Have you ever wondered how Disney came up with such wonderful stories? Even their oldest films still resonate with children and adults to this day.
For the most part, Disney stories are adaptations of classic fairy tales and novels from decades and sometimes centuries ago. And many of these, as it turns out, are actually horrifying, depressing, and just plain weird.
The Fox and The Hound
Copper and Tod, a hound and a fox, grow up living right next to each other. The unlikely pair struggle to preserve their friendship, despite their emerging instincts and the surrounding peer pressure demanding them to be enemies, but they remain best friends forever.
Let’s just rip off the bandaid, and jump right in with what may be the most distressing thing you read today.
You know the story of The Lord of the Rings, but do you know the story of just…the rings? If not, let C.G.P. Grey take five minutes and catch you up on the shadowy mythology of Tolkien’s titular jewelry…
It wasn’t that long ago when a person who was curious about something either had to forget about it and move on or actually do some research. And sometimes this research involved — horror of horrors — asking another human being about the topic at hand. There was no option to quietly and privately inquire of Google.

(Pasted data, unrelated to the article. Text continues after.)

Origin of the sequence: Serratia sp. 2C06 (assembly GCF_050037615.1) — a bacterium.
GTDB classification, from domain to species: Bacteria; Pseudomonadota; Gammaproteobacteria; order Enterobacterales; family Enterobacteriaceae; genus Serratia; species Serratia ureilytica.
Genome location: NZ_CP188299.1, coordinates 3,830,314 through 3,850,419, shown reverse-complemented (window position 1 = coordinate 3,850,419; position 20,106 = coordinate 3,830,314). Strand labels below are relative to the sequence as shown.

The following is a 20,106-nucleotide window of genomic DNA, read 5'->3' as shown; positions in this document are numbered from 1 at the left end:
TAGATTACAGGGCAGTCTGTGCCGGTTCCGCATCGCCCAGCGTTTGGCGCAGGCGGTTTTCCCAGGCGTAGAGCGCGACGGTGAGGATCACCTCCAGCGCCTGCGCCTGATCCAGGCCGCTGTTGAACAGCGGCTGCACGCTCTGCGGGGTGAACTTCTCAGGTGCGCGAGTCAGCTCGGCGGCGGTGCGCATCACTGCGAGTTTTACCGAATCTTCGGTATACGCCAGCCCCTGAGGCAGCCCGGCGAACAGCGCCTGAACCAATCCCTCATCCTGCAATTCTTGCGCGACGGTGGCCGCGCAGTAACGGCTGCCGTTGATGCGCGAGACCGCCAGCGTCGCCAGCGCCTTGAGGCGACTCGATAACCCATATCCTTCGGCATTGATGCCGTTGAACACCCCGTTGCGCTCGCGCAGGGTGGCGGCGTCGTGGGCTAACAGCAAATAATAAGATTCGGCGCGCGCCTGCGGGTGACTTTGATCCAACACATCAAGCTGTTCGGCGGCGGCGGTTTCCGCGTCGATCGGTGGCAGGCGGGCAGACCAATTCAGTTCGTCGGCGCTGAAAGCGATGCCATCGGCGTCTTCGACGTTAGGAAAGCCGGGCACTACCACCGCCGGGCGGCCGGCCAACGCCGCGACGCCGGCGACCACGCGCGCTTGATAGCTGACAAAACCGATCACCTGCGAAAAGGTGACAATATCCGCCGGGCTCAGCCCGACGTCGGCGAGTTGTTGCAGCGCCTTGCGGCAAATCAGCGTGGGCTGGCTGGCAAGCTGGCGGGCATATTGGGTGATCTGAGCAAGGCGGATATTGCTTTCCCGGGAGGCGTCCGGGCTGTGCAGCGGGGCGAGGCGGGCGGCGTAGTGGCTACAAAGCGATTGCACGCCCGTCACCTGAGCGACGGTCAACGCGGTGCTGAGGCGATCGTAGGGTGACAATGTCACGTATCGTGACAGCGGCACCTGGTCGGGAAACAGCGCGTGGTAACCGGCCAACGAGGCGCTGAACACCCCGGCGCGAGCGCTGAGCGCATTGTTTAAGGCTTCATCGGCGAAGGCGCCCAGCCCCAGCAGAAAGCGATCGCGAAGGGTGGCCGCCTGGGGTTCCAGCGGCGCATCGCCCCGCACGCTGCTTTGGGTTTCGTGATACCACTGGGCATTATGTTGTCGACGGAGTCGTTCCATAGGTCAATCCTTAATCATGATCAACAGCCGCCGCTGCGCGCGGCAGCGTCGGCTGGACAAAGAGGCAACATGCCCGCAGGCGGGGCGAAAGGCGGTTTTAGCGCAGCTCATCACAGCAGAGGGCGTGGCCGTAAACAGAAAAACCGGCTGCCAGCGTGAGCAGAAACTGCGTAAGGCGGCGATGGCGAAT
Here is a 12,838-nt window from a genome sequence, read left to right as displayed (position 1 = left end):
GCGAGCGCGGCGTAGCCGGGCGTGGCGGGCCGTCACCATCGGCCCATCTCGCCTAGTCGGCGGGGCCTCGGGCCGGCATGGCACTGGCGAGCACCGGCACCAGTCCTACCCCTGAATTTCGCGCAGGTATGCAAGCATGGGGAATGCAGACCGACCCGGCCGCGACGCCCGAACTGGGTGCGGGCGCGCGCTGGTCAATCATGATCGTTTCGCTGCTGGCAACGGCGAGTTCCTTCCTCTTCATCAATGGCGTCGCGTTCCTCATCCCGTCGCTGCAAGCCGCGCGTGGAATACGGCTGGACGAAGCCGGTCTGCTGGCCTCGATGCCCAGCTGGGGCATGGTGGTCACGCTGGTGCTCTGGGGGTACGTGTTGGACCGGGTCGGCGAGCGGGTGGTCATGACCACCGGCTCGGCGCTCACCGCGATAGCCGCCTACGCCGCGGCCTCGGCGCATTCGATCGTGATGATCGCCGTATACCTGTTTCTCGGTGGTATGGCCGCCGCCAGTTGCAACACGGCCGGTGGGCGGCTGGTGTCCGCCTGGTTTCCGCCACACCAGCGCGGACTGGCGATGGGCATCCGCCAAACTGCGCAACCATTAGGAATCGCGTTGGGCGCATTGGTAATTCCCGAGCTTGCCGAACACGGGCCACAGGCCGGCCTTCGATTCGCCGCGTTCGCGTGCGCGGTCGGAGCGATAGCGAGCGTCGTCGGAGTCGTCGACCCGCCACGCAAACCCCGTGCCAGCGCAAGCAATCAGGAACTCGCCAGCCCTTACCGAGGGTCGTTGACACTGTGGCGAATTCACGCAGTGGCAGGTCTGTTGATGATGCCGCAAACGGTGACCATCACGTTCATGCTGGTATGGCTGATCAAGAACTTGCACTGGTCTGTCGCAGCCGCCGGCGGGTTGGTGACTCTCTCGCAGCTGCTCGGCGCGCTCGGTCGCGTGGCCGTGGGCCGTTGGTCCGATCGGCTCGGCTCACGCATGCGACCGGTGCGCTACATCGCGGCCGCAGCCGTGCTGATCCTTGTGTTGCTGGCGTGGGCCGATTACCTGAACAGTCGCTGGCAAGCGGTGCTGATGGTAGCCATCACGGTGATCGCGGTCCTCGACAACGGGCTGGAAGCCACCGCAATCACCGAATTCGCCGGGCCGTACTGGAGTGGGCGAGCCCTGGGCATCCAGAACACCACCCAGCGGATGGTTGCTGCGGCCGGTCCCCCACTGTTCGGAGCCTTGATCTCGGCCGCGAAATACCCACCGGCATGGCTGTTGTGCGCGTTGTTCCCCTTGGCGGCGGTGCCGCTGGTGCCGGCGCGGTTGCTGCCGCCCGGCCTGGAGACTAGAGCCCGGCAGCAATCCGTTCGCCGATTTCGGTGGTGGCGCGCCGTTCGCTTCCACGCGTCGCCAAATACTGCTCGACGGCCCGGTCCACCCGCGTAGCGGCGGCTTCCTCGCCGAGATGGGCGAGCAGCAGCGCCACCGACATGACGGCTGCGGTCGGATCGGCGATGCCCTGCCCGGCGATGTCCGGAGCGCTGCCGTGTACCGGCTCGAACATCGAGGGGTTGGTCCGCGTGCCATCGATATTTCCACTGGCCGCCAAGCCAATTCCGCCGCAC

The closest approximation to the magic of the internet was to call the public library and ask your question to the local librarian. And while they wouldn’t ordinarily laugh at you outright, they were still sometimes secretly amused. And occasionally they’d write down your question for posterity’s sake. (That is, so that your posterity could laugh at you.)
That’s what librarians at the New York Public Library did, anyway. And now they are sharing many of the questions they received from the 1940′s and onward.
If your favorite cartoonists drew your other favorite comic strips, what would they look like? Finnish artist Jaakko Seppälä made a fascinating chart of 10 cartoon characters in the styles of 10 different famous cartoonists…
CGP Grey summarizes Tolkien’s Silmarillion and tells you everything he can about “The Lord of the Rings” mythology in 4 minutes. It’s surprisingly fascinating, even if you’re only marginally interested…
Can you name a book set in your state? It will be really easy for some of you, either because you know your literature or because you come from a state that’s a popular location for fiction. Or maybe both. And for others, it’ll be pretty hard to think of a book placed in our state.
Here’s a map that will show you one famous story set near you. Do you agree that it’s the most famous?